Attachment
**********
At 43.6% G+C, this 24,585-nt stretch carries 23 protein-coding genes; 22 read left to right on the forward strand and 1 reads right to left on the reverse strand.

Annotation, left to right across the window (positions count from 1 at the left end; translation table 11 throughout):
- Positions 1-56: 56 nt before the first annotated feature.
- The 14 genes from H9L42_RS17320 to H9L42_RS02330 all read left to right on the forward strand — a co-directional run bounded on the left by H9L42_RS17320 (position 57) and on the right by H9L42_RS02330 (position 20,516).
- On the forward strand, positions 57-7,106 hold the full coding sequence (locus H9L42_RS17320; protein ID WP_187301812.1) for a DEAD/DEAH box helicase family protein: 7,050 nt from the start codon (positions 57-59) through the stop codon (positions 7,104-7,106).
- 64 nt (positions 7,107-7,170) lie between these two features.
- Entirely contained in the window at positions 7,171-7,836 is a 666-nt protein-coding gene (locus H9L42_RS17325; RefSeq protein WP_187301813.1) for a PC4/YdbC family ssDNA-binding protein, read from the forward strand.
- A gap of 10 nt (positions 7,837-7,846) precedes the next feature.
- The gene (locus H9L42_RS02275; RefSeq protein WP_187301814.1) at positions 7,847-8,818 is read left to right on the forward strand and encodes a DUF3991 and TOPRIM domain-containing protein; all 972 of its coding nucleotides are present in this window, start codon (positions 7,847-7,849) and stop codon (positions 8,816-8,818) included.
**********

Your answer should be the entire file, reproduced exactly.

At 43.6% G+C, this 24,585-nt stretch carries 23 protein-coding genes; 22 read left to right on the forward strand and 1 reads right to left on the reverse strand.

Annotation, left to right across the window (positions count from 1 at the left end; translation table 11 throughout):
- Positions 1-56: 56 nt before the first annotated feature.
- The 14 genes from H9L42_RS17320 to H9L42_RS02330 all read left to right on the forward strand — a co-directional run bounded on the left by H9L42_RS17320 (position 57) and on the right by H9L42_RS02330 (position 20,516).
- On the forward strand, positions 57-7,106 hold the full coding sequence (locus H9L42_RS17320; protein ID WP_187301812.1) for a DEAD/DEAH box helicase family protein: 7,050 nt from the start codon (positions 57-59) through the stop codon (positions 7,104-7,106).
- 64 nt (positions 7,107-7,170) lie between these two features.
- Entirely contained in the window at positions 7,171-7,836 is a 666-nt protein-coding gene (locus H9L42_RS17325; RefSeq protein WP_187301813.1) for a PC4/YdbC family ssDNA-binding protein, read from the forward strand.
- A gap of 10 nt (positions 7,837-7,846) precedes the next feature.
- The gene (locus H9L42_RS02275; RefSeq protein WP_187301814.1) at positions 7,847-8,818 is read left to right on the forward strand and encodes a DUF3991 and TOPRIM domain-containing protein; all 972 of its coding nucleotides are present in this window, start codon (positions 7,847-7,849) and stop codon (positions 8,816-8,818) included.